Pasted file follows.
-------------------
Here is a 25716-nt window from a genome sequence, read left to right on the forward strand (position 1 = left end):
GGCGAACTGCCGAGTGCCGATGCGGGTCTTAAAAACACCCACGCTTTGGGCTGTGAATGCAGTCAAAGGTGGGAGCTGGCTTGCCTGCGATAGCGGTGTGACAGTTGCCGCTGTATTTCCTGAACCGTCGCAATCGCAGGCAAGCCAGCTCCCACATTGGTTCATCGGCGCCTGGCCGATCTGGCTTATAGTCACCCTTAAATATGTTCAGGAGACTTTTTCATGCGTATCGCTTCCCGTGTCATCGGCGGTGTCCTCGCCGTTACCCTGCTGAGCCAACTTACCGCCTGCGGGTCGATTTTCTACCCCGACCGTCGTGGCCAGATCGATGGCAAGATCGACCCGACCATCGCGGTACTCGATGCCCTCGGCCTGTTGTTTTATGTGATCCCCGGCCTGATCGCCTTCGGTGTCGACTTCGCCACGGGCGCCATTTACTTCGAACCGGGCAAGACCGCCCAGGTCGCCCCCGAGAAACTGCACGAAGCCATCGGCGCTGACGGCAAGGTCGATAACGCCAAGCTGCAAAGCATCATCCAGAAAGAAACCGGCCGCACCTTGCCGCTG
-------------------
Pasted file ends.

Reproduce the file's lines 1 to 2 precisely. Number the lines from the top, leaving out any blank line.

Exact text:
Here is a 25716-nt window from a genome sequence, read left to right on the forward strand (position 1 = left end):
GGCGAACTGCCGAGTGCCGATGCGGGTCTTAAAAACACCCACGCTTTGGGCTGTGAATGCAGTCAAAGGTGGGAGCTGGCTTGCCTGCGATAGCGGTGTGACAGTTGCCGCTGTATTTCCTGAACCGTCGCAATCGCAGGCAAGCCAGCTCCCACATTGGTTCATCGGCGCCTGGCCGATCTGGCTTATAGTCACCCTTAAATATGTTCAGGAGACTTTTTCATGCGTATCGCTTCCCGTGTCATCGGCGGTGTCCTCGCCGTTACCCTGCTGAGCCAACTTACCGCCTGCGGGTCGATTTTCTACCCCGACCGTCGTGGCCAGATCGATGGCAAGATCGACCCGACCATCGCGGTACTCGATGCCCTCGGCCTGTTGTTTTATGTGATCCCCGGCCTGATCGCCTTCGGTGTCGACTTCGCCACGGGCGCCATTTACTTCGAACCGGGCAAGACCGCCCAGGTCGCCCCCGAGAAACTGCACGAAGCCATCGGCGCTGACGGCAAGGTCGATAACGCCAAGCTGCAAAGCATCATCCAGAAAGAAACCGGCCGCACCTTGCCGCTG